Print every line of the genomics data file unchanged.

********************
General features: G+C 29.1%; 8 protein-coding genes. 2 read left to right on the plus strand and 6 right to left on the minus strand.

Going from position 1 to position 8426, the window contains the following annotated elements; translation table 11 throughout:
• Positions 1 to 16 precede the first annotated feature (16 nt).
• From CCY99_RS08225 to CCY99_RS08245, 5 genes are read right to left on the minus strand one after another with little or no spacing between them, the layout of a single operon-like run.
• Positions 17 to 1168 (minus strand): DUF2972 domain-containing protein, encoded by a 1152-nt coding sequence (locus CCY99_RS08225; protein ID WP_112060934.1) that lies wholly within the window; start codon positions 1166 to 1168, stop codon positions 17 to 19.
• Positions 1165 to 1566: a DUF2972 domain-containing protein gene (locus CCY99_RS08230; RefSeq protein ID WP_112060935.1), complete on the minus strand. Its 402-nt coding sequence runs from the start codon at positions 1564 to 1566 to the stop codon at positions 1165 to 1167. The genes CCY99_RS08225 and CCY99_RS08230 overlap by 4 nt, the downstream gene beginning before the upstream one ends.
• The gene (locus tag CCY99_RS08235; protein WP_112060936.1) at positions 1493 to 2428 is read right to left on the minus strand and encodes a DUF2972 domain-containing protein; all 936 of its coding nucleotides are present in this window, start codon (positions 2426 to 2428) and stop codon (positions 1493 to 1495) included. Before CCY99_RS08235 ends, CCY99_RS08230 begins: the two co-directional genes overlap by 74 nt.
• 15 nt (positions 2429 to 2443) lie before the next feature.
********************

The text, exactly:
General features: G+C 29.1%; 8 protein-coding genes. 2 read left to right on the plus strand and 6 right to left on the minus strand.

Going from position 1 to position 8426, the window contains the following annotated elements; translation table 11 throughout:
• Positions 1 to 16 precede the first annotated feature (16 nt).
• From CCY99_RS08225 to CCY99_RS08245, 5 genes are read right to left on the minus strand one after another with little or no spacing between them, the layout of a single operon-like run.
• Positions 17 to 1168 (minus strand): DUF2972 domain-containing protein, encoded by a 1152-nt coding sequence (locus CCY99_RS08225; protein ID WP_112060934.1) that lies wholly within the window; start codon positions 1166 to 1168, stop codon positions 17 to 19.
• Positions 1165 to 1566: a DUF2972 domain-containing protein gene (locus CCY99_RS08230; RefSeq protein ID WP_112060935.1), complete on the minus strand. Its 402-nt coding sequence runs from the start codon at positions 1564 to 1566 to the stop codon at positions 1165 to 1167. The genes CCY99_RS08225 and CCY99_RS08230 overlap by 4 nt, the downstream gene beginning before the upstream one ends.
• The gene (locus tag CCY99_RS08235; protein WP_112060936.1) at positions 1493 to 2428 is read right to left on the minus strand and encodes a DUF2972 domain-containing protein; all 936 of its coding nucleotides are present in this window, start codon (positions 2426 to 2428) and stop codon (positions 1493 to 1495) included. Before CCY99_RS08235 ends, CCY99_RS08230 begins: the two co-directional genes overlap by 74 nt.
• 15 nt (positions 2429 to 2443) lie before the next feature.